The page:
|Disadvantages: creating a dynamic website generally needs a management system (CMS or web shop system). As well as basic HTML knowledge, setting up the system also requires a further programming language, such as Perl or PHP. The server on which the system is hosted must have a database. Depending on the size of the project, dynamic websites demand a lot more server resources than static website projects.|
The path to your own website
Depending on the type and size of the intended website, there are three possibilities for creating a personal website. It used to be common practice to write a website’s complete source code yourself with the help of an HTML editor, but now there are many website construction kits and content management systems that provide more comfortable solutions. If you don’t have the relevant programming experience, you can choose from a variety of highly-specialised providers, which create and manage your website professionally for a reasonable fee.
Website construction kits: the starting block for your web presence
You don’t have to be a programming expert to create your own internet site. With the help of a website construction kit you can have your own website up and running in just a few clicks by choosing one of the many ready-made templates and designs. These blocks can be adjusted systematically within the pre-set options in a ‘what you see is what you get’ editor (WYSIWYG). All changes you make can be seen using the preview function on the screen. Once the layout is ready, the individual web pages can be filled with content such as text, images, or videos. If the website construction kit is used in combination with a web hosting service, the finished website can immediately be put online. Creating a website using a kit offers numerous advantages: they can be designed without programming knowledge. Adjustments can be carried out easily via the editor. A disadvantage, however, is the limited flexibility of the construction kit system since it’s only limited to default design settings and only for static websites.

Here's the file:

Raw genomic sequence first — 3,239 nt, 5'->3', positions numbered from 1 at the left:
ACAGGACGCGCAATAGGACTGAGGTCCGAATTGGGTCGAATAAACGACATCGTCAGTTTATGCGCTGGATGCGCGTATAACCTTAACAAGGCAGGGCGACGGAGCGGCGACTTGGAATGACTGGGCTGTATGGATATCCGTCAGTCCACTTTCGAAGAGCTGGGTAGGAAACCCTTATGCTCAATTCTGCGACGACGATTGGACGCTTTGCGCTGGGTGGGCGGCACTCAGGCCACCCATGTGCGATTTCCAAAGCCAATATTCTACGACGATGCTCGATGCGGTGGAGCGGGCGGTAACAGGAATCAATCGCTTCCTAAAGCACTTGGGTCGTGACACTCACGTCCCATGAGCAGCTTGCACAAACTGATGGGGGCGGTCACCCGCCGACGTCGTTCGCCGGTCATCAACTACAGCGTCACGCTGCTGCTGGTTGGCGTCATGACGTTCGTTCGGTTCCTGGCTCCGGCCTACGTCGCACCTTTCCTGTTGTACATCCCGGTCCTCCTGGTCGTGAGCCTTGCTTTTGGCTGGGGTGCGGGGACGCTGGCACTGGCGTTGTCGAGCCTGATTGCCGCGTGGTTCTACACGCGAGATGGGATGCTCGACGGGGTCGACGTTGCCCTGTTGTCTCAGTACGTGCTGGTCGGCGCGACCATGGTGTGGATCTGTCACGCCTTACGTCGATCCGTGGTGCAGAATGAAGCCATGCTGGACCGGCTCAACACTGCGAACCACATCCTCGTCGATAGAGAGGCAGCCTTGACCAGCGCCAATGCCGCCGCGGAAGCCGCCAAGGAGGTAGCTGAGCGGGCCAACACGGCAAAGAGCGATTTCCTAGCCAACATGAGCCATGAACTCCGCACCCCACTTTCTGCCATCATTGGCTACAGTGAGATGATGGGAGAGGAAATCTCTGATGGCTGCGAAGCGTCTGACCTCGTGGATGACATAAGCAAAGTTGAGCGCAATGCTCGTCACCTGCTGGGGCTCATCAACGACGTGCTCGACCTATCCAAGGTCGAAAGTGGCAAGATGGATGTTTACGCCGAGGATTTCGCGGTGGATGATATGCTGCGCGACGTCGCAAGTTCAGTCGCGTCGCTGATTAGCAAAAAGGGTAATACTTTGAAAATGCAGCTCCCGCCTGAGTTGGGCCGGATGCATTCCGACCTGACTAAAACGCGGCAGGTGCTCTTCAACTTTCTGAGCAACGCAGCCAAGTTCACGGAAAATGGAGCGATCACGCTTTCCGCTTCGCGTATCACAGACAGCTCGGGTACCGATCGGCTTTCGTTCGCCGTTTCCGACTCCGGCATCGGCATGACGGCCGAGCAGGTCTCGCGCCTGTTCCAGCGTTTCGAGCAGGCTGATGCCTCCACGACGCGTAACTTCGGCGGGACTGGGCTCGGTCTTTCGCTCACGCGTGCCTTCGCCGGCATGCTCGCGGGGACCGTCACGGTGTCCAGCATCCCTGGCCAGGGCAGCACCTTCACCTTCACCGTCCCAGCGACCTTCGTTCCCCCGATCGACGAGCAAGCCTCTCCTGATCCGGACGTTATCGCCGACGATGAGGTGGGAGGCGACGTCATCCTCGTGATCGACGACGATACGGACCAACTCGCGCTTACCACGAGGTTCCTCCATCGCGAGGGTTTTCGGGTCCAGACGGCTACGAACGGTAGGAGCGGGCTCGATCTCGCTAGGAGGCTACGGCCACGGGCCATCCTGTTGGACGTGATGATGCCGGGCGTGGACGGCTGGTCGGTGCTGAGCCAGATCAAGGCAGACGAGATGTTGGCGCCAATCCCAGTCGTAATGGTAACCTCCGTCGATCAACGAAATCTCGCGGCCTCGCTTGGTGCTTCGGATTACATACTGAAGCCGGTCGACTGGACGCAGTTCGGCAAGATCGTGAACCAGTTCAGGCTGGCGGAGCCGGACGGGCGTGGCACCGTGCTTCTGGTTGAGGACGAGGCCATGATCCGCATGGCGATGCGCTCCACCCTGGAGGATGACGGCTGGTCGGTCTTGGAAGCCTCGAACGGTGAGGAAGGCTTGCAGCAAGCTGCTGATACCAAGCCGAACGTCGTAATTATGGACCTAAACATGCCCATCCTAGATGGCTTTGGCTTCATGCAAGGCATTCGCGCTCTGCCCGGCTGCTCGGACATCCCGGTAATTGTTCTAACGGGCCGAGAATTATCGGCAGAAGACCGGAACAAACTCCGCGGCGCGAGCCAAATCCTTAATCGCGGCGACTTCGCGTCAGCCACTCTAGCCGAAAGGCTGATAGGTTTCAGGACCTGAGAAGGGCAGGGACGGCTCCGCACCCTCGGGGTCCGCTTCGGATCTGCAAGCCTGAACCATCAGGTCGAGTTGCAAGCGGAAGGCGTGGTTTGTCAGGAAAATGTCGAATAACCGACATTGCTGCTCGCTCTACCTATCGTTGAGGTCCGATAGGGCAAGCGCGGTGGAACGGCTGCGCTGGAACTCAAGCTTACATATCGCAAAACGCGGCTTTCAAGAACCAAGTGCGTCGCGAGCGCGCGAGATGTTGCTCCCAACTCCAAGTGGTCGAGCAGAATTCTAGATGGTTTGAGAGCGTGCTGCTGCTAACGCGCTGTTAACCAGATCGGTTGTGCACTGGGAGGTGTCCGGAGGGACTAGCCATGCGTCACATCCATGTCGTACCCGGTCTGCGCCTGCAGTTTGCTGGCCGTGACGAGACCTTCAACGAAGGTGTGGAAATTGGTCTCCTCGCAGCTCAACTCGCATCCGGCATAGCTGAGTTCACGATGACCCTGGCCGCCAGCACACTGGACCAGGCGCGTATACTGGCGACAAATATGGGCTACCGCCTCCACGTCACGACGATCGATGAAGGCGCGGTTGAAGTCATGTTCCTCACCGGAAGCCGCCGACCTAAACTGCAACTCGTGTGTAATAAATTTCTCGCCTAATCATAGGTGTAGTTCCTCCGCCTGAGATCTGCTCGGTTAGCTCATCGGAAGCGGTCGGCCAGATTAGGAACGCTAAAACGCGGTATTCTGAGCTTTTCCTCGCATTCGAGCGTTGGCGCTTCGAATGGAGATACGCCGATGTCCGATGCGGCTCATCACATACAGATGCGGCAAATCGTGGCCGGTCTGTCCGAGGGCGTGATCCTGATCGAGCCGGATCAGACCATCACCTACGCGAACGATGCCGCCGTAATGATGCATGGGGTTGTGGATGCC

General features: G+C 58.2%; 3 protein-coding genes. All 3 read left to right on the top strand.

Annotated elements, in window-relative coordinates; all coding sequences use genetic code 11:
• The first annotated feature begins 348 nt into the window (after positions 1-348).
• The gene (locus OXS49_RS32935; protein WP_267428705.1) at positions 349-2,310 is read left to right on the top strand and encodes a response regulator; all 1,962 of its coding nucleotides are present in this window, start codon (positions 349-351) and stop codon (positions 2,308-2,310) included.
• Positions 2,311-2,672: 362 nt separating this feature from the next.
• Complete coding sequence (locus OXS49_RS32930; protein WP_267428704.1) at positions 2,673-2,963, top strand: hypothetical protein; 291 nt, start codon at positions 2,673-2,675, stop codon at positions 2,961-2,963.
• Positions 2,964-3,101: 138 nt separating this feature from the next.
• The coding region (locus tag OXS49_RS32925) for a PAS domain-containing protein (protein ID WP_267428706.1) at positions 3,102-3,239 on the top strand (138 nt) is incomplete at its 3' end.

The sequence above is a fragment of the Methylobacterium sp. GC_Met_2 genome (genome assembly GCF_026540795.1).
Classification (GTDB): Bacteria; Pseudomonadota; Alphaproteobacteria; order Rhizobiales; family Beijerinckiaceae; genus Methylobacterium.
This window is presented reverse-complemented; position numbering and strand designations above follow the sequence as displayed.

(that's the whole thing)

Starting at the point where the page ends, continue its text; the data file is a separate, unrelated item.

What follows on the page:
Thanks to their intuitive aspect, website builders are a great tool to get started with building your own site, especially for beginners with no programming experience.
Content management systems: web design for the more advanced